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The fix-up is in

Saturday, October 13th, 2007

Michael Swanwick has it in for the fix-up, or rather, for the term itself. A fix-up is, historically anyway, a novel composed of (usually) previously-published stories, often with additional linking material or minor rewriting to ease the transitions. And while the term is not exactly derogatory, it doesn’t generally imply stellar work. Swanwick’s complaint is that

What was once a modest descriptive for a very specific type of novel has long since metastasized, swelling to many times its original meaning and in the process doing a great deal of harm to many works of fiction that did not deserve to be so mistreated.

If you’re interested, and/or have some time to kill, his longer article on his crusade makes for good reading. One of the reasons for his ire is that, apparently, some novels from which excerpts have been taken and published prior to the novel’s publication, have been called fix-ups by reviewers (and presumably others). He argues, essentially, that this is evidence of semantic drift, and that the meaning of fix-up is changing to something more nebulous than its original. I wonder, however, if this isn’t so much semantic drift as it is poor research. I.e., reviewer reads novel; notices that stories were published earlier; assumes novel is fix-up of stories rather than that stories are excerpts of novel. But possibly some of both is going on.

Prescriptivists of future past

Monday, October 8th, 2007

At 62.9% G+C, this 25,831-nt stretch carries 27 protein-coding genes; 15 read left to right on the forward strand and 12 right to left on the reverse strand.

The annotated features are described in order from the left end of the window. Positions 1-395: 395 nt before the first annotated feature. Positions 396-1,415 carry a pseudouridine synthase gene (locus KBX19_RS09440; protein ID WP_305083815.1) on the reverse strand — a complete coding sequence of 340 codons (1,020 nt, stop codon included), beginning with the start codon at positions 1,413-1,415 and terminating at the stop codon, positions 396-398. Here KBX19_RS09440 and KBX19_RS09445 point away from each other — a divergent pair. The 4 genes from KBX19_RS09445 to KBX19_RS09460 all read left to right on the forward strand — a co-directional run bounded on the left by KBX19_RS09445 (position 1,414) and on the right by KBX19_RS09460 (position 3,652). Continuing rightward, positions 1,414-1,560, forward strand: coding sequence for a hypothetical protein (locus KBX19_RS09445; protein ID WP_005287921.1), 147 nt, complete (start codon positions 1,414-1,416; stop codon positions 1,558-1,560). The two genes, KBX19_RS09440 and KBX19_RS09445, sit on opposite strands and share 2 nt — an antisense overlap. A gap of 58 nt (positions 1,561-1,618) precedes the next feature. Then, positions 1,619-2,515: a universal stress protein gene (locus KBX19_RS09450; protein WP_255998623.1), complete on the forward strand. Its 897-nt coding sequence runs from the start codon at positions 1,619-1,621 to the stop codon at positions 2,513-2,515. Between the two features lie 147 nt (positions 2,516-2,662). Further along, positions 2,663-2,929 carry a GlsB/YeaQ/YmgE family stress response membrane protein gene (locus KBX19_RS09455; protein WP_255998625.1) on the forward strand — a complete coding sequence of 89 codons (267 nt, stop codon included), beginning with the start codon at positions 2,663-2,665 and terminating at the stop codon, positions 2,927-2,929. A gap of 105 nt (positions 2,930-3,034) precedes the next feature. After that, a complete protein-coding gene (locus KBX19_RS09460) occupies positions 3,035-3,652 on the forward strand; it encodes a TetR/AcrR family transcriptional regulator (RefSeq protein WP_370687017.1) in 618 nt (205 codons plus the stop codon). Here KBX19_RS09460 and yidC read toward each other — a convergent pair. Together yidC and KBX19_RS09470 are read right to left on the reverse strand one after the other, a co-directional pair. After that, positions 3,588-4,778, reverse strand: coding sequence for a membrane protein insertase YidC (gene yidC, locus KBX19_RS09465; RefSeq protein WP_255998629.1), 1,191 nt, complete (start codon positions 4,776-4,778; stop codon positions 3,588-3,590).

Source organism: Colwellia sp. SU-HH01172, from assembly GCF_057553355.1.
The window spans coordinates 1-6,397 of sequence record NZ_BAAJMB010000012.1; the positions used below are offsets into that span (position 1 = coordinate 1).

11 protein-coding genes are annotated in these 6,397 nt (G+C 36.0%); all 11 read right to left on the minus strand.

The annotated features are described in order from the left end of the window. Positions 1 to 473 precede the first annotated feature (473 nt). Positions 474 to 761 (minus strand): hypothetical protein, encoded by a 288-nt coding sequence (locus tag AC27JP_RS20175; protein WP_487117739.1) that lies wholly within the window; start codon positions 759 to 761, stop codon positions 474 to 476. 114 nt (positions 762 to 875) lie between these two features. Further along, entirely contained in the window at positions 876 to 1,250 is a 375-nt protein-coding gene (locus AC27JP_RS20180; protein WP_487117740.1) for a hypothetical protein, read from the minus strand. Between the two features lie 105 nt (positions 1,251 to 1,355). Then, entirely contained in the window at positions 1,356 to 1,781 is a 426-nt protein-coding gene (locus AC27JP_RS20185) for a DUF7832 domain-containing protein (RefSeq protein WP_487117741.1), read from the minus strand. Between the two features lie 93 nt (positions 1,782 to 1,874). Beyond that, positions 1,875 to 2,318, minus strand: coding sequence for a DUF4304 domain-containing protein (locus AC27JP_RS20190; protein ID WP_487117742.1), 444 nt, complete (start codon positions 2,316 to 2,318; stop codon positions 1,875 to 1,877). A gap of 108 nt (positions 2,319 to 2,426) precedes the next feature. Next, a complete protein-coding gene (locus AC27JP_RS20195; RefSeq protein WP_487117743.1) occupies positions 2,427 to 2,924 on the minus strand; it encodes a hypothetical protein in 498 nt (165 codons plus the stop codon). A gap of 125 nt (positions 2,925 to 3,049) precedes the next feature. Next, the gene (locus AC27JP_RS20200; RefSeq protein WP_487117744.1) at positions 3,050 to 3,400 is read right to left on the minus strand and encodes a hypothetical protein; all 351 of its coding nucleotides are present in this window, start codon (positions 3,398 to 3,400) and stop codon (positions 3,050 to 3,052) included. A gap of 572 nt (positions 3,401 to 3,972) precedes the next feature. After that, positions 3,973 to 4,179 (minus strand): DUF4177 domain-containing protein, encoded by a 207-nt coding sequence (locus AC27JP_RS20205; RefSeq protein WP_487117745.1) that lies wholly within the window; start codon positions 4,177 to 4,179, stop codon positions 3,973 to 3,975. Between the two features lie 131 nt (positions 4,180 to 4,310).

Theodore Sturgeon’s story “How to Forget Baseball” (collected in the 11th volume of his complete stories, The Nail and the Oracle) includes a brilliant throw-away line that speaks volumes about attitudes toward language change. The story is set in a future America (where baseball has been supplanted with the extremely unlikely sport of “quoit”, the rules of which I will not even begin to attempt to reproduce, except to say that science fiction sports almost always sound hideously lame). The speaker is a “Primitive” — someone who lives in the sticks and hews to the “old ways” (in this case, those of the early 1960s); he is responding to a barrage of future slang:

“I,” said Mr. Ourser, “am a scholar, and among other things I am devoted to the purity of the tongue. I do not dig you one bit, man.”

A Challenge

Monday, October 8th, 2007

I’ve been reading in Gene Wolfe’s Shadows of the New Sun, a collection of interviews and some writings on writing. (This is a delightful book for me — I’ve spent years trying to track down some of these interviews in various fanzines and whatnot.) In a 1981 interview, Wolfe muses on the decline of the popularity of poetry:

Poetry is mankind’s oldest literature to retain popularity with a bulldog grip for about 5000 years and the grip has suddenly slipped.

He goes on to say: “I’ll bet you could go through this hotel and not find a person who could name five major living poets.” So, I rose to his challenge, and while it did take me a little while, I did manage to come up with five. (This was a couple days ago, and I keep thinking of more, in what must be the trivia equivalent of esprit d’escalier.) I’m curious to know how others do with this. No time limits, and I leave the notion of “major” to your own discretion.